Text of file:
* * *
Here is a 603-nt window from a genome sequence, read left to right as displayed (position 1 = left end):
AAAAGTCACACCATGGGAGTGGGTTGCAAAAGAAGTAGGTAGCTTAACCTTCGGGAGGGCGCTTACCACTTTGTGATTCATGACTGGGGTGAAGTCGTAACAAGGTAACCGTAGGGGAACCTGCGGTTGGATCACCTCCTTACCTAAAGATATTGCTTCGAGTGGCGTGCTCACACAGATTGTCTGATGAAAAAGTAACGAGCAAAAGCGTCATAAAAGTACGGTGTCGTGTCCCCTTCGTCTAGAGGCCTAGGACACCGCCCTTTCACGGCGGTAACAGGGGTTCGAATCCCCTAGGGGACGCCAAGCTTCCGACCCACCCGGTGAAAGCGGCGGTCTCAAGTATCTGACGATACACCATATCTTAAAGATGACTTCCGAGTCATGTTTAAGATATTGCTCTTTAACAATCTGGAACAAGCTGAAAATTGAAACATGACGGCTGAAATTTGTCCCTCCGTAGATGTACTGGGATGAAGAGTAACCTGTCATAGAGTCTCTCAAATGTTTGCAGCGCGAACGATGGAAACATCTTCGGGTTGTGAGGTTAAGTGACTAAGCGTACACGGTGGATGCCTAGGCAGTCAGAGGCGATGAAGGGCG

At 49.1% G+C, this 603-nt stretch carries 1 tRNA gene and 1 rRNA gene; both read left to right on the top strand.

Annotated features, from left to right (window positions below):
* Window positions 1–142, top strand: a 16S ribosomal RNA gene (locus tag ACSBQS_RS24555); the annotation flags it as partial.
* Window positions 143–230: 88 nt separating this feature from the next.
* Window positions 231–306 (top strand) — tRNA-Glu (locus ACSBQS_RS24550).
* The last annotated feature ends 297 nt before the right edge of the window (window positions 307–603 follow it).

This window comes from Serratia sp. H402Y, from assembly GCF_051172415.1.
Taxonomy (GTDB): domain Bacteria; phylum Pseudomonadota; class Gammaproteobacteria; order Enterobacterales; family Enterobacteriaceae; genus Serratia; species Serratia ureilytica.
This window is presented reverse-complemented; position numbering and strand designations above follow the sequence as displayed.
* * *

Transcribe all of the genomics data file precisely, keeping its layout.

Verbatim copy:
Here is a 603-nt window from a genome sequence, read left to right as displayed (position 1 = left end):
AAAAGTCACACCATGGGAGTGGGTTGCAAAAGAAGTAGGTAGCTTAACCTTCGGGAGGGCGCTTACCACTTTGTGATTCATGACTGGGGTGAAGTCGTAACAAGGTAACCGTAGGGGAACCTGCGGTTGGATCACCTCCTTACCTAAAGATATTGCTTCGAGTGGCGTGCTCACACAGATTGTCTGATGAAAAAGTAACGAGCAAAAGCGTCATAAAAGTACGGTGTCGTGTCCCCTTCGTCTAGAGGCCTAGGACACCGCCCTTTCACGGCGGTAACAGGGGTTCGAATCCCCTAGGGGACGCCAAGCTTCCGACCCACCCGGTGAAAGCGGCGGTCTCAAGTATCTGACGATACACCATATCTTAAAGATGACTTCCGAGTCATGTTTAAGATATTGCTCTTTAACAATCTGGAACAAGCTGAAAATTGAAACATGACGGCTGAAATTTGTCCCTCCGTAGATGTACTGGGATGAAGAGTAACCTGTCATAGAGTCTCTCAAATGTTTGCAGCGCGAACGATGGAAACATCTTCGGGTTGTGAGGTTAAGTGACTAAGCGTACACGGTGGATGCCTAGGCAGTCAGAGGCGATGAAGGGCG

At 49.1% G+C, this 603-nt stretch carries 1 tRNA gene and 1 rRNA gene; both read left to right on the top strand.

Annotated features, from left to right (window positions below):
* Window positions 1–142, top strand: a 16S ribosomal RNA gene (locus tag ACSBQS_RS24555); the annotation flags it as partial.
* Window positions 143–230: 88 nt separating this feature from the next.
* Window positions 231–306 (top strand) — tRNA-Glu (locus ACSBQS_RS24550).
* The last annotated feature ends 297 nt before the right edge of the window (window positions 307–603 follow it).

This window comes from Serratia sp. H402Y, from assembly GCF_051172415.1.
Taxonomy (GTDB): domain Bacteria; phylum Pseudomonadota; class Gammaproteobacteria; order Enterobacterales; family Enterobacteriaceae; genus Serratia; species Serratia ureilytica.
This window is presented reverse-complemented; position numbering and strand designations above follow the sequence as displayed.